October 5, 2022
President Biden convened the White House Conference on Hunger, Nutrition and Health, only the second such conference to be held under White House auspices. The first, convened by the Nixon administration in 1969, is credited with expanding federal food assistance, leading to the creation of the School Breakfast Program and the Special Supplemental Nutrition Program for Women, Infants and Children.
This year’s conference was ambitious, calling for eliminating hunger in the United States by 2030, as well as improving nutrition and reducing the risk of chronic diseases related to diet, such as diabetes and cardiovascular disease. The administration issued an ambitious National Strategy with dozens of planned actions to achieve these goals.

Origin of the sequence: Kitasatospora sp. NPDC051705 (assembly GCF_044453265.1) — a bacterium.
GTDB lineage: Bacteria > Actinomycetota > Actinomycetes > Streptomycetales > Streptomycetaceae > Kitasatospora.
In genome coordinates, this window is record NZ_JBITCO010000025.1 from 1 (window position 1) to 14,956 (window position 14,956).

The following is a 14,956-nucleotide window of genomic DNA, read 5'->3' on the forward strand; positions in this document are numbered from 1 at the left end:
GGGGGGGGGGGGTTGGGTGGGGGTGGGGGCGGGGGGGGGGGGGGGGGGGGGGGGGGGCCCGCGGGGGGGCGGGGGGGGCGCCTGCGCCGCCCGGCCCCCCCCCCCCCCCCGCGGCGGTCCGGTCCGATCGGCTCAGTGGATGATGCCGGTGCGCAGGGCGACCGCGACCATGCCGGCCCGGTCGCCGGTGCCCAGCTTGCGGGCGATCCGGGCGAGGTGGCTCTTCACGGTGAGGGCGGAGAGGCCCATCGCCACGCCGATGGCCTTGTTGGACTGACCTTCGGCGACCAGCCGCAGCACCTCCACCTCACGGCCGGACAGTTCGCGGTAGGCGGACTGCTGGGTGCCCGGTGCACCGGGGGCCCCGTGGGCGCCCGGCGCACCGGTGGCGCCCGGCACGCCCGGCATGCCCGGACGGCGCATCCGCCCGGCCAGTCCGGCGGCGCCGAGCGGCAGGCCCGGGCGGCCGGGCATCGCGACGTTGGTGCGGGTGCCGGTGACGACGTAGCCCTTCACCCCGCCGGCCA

Among other steps, the White House would like to expand the number of schools where all students are offered free meals. Another high-profile proposal is for front-of-pack warning labels on foods with high levels of added sugar, sodium or saturated fat. Several countries, including Mexico and Chile, have adopted such systems in recent years, but any proposal by the FDA to create a system for the United States would draw strong opposition from many – though not all – packaged-food manufacturers.
A relatively large number of the items in the National Strategy would require Congressional approval, so their future is uncertain. However, the White House has also been soliciting private-sector commitments to work on food and nutrition, and announced some of those commitments, valued at $8 billion, during the conference.
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